Thank you President. One of the best ever assessments of Italian football. I’ve hardly been impressed by any idea of improving the sport in Italy. They say “we can’t compete with the others” but without trying to compete.

Gbenga AJOSE

The idea of building a stadium now is nonsense if we can not sustain the current level of success and even improve on it. I understand that we can’t spend money recklessly but the attitude of this new owner is not encouraging at all. The directors who undoubtedly contributed significantly to our current success are yet to have their contract renewed. Even if we haven’t signed all our targets, I expect sanchez and Botman Purchase to have been closed by now while we await signing of right winger and No 10. Leao contract renewal is still pending.What is really going… Read more »


Its becoming an increasingly worrying situation.
New owners usually signal intent with an early exciting purchase.
These owners are signaling confusion.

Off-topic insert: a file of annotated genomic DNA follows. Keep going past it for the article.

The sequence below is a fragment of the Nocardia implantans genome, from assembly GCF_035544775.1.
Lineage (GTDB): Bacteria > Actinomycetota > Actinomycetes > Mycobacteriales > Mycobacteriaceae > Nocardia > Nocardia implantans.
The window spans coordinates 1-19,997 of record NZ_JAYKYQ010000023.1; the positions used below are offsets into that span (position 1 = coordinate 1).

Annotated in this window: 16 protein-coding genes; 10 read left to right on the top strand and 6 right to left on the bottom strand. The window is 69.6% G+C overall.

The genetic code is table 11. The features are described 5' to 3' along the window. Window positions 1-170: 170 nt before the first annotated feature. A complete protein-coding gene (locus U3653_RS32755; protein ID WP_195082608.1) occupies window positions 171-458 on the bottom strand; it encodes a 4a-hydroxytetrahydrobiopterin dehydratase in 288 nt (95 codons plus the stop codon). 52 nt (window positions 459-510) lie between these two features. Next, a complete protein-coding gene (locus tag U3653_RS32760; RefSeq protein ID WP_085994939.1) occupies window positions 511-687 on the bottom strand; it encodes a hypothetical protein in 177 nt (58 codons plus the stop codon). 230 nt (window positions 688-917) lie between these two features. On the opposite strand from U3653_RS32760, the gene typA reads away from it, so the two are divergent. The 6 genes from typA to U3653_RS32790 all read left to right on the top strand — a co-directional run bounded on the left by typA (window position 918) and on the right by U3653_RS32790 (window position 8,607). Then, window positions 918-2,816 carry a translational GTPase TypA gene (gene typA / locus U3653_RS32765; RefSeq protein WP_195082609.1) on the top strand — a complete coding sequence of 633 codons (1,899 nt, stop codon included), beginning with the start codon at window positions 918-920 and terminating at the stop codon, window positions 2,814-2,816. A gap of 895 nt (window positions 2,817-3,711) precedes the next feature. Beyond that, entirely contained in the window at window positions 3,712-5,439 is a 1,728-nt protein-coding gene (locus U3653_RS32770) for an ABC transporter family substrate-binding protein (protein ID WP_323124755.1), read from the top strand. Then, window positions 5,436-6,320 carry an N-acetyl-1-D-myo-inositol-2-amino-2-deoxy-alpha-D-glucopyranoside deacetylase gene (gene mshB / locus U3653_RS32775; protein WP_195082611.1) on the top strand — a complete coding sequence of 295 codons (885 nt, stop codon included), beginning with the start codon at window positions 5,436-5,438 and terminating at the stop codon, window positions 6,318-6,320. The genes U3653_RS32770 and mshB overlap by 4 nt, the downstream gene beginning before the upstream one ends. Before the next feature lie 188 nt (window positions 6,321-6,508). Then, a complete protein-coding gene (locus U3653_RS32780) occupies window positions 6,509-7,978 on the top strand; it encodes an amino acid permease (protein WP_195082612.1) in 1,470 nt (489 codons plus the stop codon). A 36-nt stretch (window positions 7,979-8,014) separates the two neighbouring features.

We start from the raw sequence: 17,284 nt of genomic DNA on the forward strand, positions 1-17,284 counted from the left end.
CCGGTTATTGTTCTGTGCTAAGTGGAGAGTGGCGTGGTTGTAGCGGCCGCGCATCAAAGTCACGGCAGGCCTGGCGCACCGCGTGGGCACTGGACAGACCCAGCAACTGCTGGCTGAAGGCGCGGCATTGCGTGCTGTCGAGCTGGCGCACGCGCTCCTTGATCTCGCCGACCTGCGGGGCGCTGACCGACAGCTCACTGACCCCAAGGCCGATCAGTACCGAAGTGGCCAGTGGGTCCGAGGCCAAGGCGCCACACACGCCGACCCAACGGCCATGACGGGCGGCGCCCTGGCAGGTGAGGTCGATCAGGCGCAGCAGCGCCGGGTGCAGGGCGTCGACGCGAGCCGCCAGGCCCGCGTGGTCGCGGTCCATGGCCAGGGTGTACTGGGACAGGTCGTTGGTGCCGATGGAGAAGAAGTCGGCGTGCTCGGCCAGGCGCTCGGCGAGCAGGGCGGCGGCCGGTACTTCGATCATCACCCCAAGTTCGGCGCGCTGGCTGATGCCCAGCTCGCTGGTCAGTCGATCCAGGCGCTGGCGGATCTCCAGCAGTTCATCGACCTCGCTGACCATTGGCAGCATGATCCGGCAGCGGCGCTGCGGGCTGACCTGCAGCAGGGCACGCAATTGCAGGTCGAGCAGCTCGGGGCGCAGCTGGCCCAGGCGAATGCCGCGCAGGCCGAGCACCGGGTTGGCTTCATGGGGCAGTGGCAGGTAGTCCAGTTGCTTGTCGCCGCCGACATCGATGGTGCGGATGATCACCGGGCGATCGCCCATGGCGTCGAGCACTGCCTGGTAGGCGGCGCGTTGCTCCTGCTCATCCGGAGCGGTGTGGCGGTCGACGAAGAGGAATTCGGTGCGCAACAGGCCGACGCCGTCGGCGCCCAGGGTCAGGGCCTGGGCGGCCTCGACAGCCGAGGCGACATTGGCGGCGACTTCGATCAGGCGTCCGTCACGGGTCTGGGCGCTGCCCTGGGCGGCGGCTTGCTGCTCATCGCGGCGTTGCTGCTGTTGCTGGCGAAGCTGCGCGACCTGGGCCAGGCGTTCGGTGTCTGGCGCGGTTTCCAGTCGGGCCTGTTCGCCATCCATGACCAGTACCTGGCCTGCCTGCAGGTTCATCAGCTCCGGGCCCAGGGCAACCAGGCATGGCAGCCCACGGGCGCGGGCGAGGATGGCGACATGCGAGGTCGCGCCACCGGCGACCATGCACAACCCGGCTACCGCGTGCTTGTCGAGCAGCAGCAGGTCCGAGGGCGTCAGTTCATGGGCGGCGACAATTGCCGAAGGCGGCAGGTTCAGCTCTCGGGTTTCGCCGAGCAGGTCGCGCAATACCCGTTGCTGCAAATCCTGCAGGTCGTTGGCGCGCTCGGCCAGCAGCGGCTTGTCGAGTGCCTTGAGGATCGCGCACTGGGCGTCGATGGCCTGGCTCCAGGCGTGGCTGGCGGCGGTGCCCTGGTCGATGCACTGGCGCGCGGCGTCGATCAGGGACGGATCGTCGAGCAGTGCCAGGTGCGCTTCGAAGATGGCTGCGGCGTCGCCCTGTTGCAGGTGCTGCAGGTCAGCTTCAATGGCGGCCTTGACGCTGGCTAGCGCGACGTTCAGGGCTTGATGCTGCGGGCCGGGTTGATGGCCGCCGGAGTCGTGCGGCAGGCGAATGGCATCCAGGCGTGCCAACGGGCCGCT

Oluwa Shevy

Let’s give them till the end of this month maybe there are trying to balance and strategies just saying but I know for sure players will come in


Hnmm. Till month end when predators are lurking around trying to snatch our long time targets under our nose ? I understand your point but the bereaucracies associated with this takeover is irritatingly getting to long. Any serious purchase of solid players should be this transfer window because the first leg of the season is when u can usually take in points easily. The second half is always turf. By now, we should have sealed deal for for the right wing at least. I don’t know why MIlan clubs always go to sleep when they win the league. Inter won… Read more »